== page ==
Standing amidst the old ruins, you sense there is something more than what meets the eye, something beguiling. The pervasive darkness and penetrating river atmosphere nourish the unsettling side of ones spirit. The heavy measure of primitive folklore from the plantations haunting Antebellum past permeates every weatherworn rock, moss covered tree and jaded brick. The ominous voices of yesteryear whisper disquieting words in your ear and the hairs on the back of your neck begin to dance. At that moment, you will have experienced the privilege of living the wonder and mystery that is Runnymede Plantation.
Two avenues led to the haunting estate--one of live oaks and the other with skyline hedges of Southern Magnolias. The garden was extraordinary.
There was a walk in the garden called the Alphabet Walk because the name of each tree that bordered it began with a different letter of the alphabet. Along such magical paths, under the plantation's ancient trees along Ashley River Road, wandered Edgar Allen Poe when he lived in Charleston and one finds just such mystical woodlands in his haunting tales.
The name of the plantation was inspired by a thousand year old oak on the estate located at the center of a large meadow overlooking the Ashley River. The pastoral scene reminded the owners of a property in England with a similar setting--its name, Runnymede.
Later, Charles C. Pinckney purchased Runnymede from the Pringle's son, William Bull. In 1865, the mansion built by the Pringle's suffered the same fate as the original. It was destroyed by a fire; a fire set by Union troops--likely the same troops that burned Middleton Place.
Pinckney rebuilt the home a third time. It was rumored to be one of the only country style Victorian homes in the Lowcountry. In 1995, it was purchased by the Whitfield's. The grim specter of fire revisited Runnymede again in 2002 and destroyed the home built by Pinckney. All that's left of the mansion is a partial outline of the home's perimeter, the brick entry steps, remnants of the brick fireplaces,
and the towering, two story chimney from the kitchen house.
Runnymede Plantation has a storied history interwoven with the folklore and superstitions of plantation living as big as its onetime 1,457 acres. One story tells of an African/American burial ground located deep within Runnymede's thick centuries old forests and an age old custom of placing personal items owned by the deceased in life on their graves--a custom with African roots. Items like plates, saucers, and drinking glasses if it was a woman or tools if it was a man, but not excluding items like a favorite chair.
The removal of any of these types of personal items from the graves of a dead person would result in consequences too terrible to imagine implicating swift retribution from the offended spirit. A belief implicitly held by hundreds of people living in the Lowcountry of South Carolina--including those who lived on Runnymede Plantation.
The plantation has a thick, untouched canopy of century old trees, numerous ponds and creeks, an unobstructed view of the Ashley River, and a unique place in Charleston's ancient and colorful plantation history.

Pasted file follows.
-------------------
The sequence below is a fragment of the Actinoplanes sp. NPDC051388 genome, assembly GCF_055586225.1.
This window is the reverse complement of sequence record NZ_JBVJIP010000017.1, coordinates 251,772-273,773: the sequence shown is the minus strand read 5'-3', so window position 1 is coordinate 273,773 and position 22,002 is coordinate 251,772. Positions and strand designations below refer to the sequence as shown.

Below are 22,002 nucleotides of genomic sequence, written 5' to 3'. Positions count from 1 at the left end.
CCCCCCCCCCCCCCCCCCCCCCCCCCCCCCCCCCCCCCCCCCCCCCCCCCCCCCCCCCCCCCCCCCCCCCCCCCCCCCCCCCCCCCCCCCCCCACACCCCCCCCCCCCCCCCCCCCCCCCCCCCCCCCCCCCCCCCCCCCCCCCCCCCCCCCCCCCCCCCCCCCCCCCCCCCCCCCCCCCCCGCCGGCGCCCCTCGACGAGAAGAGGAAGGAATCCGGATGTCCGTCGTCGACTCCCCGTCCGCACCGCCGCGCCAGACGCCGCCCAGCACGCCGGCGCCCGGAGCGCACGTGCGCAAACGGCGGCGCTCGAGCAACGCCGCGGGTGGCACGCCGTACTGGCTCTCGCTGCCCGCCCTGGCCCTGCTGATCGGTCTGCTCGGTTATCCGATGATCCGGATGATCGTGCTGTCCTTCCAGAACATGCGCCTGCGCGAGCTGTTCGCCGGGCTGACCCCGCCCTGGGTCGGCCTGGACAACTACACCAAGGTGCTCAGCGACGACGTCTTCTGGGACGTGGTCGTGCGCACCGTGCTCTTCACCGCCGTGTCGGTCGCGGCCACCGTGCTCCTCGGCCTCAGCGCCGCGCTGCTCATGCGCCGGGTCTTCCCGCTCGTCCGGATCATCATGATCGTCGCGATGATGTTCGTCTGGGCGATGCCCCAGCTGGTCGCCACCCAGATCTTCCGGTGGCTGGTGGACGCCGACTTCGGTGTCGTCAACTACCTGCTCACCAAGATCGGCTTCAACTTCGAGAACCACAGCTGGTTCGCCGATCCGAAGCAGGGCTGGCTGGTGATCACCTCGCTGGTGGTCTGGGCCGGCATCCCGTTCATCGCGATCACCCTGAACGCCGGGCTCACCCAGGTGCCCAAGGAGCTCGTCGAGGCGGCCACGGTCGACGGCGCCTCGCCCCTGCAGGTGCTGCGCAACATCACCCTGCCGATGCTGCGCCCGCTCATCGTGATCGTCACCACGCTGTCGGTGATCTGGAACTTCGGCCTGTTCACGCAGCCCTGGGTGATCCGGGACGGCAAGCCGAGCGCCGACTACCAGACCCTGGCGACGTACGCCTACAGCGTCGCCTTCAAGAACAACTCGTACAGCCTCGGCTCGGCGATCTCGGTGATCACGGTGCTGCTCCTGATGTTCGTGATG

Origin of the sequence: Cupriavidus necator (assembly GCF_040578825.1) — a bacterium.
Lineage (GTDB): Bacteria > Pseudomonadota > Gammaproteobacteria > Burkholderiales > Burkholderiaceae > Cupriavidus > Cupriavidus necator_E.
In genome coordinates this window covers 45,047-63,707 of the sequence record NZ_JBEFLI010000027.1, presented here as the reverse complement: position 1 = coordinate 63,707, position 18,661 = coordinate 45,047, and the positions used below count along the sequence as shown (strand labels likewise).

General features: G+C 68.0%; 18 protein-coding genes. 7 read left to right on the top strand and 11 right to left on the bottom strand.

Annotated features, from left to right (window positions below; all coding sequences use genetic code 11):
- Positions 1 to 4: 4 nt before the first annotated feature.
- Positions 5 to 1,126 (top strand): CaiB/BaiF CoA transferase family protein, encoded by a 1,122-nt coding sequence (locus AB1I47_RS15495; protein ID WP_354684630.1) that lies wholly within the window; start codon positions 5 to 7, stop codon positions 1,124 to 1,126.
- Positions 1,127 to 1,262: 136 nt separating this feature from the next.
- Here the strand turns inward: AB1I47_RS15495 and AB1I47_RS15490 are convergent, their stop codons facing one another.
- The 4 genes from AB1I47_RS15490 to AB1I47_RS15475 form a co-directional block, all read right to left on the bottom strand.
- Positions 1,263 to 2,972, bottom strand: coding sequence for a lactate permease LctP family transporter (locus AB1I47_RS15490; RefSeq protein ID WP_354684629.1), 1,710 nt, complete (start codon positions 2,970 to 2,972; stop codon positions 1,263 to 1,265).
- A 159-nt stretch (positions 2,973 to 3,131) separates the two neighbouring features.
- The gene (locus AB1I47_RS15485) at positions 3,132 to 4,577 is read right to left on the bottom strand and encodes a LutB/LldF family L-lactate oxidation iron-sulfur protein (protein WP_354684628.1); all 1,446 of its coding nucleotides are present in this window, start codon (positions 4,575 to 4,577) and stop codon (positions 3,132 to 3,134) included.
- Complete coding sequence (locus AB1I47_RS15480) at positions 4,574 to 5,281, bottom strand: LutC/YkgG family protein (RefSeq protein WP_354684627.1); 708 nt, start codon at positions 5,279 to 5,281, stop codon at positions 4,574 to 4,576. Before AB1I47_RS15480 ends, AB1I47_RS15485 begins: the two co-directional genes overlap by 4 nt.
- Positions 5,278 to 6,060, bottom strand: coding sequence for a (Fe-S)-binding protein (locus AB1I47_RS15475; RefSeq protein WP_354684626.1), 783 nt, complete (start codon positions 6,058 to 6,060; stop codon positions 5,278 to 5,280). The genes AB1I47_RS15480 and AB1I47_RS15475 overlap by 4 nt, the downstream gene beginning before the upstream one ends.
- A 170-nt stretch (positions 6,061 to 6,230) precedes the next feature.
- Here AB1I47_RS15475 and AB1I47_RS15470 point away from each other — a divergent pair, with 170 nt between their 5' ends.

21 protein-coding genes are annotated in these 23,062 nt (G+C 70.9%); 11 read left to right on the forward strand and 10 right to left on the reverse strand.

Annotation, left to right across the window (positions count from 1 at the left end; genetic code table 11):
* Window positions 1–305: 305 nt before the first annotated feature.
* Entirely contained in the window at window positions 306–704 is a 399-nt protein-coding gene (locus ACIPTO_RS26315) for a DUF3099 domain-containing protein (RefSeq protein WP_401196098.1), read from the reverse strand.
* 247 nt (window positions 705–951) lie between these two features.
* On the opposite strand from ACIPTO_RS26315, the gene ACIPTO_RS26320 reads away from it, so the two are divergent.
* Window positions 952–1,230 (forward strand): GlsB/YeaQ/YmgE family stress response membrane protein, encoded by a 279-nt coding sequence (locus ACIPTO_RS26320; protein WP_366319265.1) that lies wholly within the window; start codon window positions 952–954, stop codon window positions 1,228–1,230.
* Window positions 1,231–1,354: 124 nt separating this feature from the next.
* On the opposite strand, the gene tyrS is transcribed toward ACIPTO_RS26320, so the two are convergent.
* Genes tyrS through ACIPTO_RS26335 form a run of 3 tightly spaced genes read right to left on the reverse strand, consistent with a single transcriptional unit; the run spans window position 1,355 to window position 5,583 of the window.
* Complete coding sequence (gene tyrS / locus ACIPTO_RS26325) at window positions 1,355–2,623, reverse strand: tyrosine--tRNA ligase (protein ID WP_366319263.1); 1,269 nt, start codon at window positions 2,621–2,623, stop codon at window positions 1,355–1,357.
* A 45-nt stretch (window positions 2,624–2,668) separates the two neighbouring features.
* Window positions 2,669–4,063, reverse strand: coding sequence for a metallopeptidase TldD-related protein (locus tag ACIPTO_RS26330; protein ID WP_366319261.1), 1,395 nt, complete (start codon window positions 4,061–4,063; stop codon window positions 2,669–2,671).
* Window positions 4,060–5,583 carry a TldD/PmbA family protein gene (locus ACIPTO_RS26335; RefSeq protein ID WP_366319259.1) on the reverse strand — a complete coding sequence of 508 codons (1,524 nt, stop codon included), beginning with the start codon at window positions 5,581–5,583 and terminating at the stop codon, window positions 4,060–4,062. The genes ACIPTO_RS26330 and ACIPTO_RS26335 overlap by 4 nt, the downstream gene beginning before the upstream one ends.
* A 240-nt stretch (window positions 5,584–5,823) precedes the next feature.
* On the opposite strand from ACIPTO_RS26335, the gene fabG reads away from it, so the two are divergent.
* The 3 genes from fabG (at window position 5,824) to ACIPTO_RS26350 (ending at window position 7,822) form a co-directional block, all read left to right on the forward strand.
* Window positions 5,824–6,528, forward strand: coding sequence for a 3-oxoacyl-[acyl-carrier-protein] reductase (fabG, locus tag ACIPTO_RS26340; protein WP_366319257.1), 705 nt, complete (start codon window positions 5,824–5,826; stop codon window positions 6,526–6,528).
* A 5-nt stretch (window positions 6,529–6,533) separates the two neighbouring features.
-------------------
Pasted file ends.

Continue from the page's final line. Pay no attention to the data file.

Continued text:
A hauntingly powerful Southern tale from Runnymede's past: One September afternoon, two brothers from Charleston visited Runnymede Plantation for an end-of-summer outing; they were leaving the next morning to attend school in another state. One of the chief amusements enjoyed when visiting the old plantation was exploring its river and marshland setting in search of Lowcountry wildlife, such as the prowling alligator and abundant water fowl.
The two brothers were on such an excursion, an excursion that took them deep into Runnymede's surrounding forest where they happened upon an old slave burial ground. On the mounds of earth above where the remains of the people were buried, personal items belonging to the deceased person had been carefully placed. There were items like plates, cup and saucers, drinking glasses and favorite tools. Other items included such things as a favorite chair, a bottle of medicine and a spoon no doubt used to administer the medicine.
The brothers knew of the custom and the beliefs associated with the burial ground, but considering the beliefs to be just foolish superstition, they decided to play what they thought to be a humorous prank and disregarded what many Lowcountry people implicitly believed--the removal of an item from a grave or tampering with it in any way would bring swift and deadly retribution from the offended spirit. They removed a drinking glass from one of the graves and took it back to their home in Charleston.
When the parents saw the object, they questioned the brothers about it. The two brothers confessed to the prank. The parents were disappointed at the actions of their sons and became very concerned. It was not that they believed in the customs and rituals, but their concern was the disrespect their sons showed toward the people on Runnymede and their beliefs--beliefs handed down to them from their ancestors.
The parents immediately contacted the plantation owners and they insisted the item be returned at once to the burial ground and placed in its original position. It was returned. Word of the prank had spread throughout the plantation population, but it was believed their actions to undue the prank to be too late. Vengeance was probably already at work.
The brothers left for school out-of-state the next day, but they did not make it to their destination without deadly consequences. When word reached Runnymede of their unfortunate consequences, it was of no surprise to the people who firmly believed in such things. It was not unexpected.
Runnymede Plantation is located between Middleton Place and Magnolia Plantation. Unlike its more popular counterparts, it is not open to the public. It is open to scheduled weddings, private events, and concerts. You can check out its Facebook Page.